‘Roguery’, ‘Stupidity’, and Permissive Regulation: Asset Speculation and Speculative Projects in 1763–72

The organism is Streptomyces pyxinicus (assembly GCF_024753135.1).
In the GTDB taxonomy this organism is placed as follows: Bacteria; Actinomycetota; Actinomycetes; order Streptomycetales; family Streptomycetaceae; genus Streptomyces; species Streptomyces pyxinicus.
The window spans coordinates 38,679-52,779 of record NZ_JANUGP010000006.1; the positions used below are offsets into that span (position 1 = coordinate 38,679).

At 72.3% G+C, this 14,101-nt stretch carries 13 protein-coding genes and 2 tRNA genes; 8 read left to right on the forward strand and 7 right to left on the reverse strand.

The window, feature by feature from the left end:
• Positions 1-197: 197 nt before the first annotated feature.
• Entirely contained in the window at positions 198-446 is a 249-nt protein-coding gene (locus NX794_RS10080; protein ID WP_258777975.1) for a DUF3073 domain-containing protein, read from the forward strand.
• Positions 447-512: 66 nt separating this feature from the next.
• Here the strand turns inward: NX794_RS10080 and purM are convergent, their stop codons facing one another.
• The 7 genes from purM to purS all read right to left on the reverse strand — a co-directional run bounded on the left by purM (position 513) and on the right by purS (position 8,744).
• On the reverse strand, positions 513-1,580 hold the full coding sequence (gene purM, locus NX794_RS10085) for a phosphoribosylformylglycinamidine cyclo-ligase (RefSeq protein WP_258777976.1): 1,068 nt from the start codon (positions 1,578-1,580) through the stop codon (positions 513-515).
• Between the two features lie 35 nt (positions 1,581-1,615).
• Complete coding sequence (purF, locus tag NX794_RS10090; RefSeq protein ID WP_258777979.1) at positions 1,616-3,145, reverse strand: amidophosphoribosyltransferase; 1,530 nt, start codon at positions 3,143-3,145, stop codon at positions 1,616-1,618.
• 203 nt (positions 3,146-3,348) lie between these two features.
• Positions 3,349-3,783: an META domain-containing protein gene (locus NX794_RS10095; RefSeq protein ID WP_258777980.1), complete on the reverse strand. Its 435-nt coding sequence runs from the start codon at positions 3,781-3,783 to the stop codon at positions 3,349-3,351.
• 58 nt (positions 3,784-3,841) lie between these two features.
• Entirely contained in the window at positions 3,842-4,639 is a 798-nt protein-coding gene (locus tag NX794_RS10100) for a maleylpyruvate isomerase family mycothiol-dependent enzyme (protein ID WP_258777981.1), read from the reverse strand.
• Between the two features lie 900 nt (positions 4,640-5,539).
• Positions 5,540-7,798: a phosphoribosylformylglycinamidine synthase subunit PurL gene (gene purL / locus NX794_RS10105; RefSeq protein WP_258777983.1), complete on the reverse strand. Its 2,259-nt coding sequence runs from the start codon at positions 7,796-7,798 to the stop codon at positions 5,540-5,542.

An examination on whether the crisis was brought about by excessive speculation or whether poorly thought-out new legislation in the 1760s destabilised the economy by encouraging excessive risk-taking among market participants, especially the notorious Ayr Bank in Scotland. It is unlikely that the psychological reasons given in the traditional account (such as greed or panic) can be proven through surviving sources, but there might be some value in analysing the record under the prism of the theory of opportunism and self-restraint proposed by Mitchell Abolafia. Regulation was if anything overlax and ineffective and allowed the growth of opportunism, especially in the battles for control of the East India Company. This in turn brought about an increase of event risk through Parliamentary intervention. Though the Ayr Bank project was nowhere near as frivolous or venal as the traditional account would have it, its funding practices did encourage the creation of vectors of financial contagion.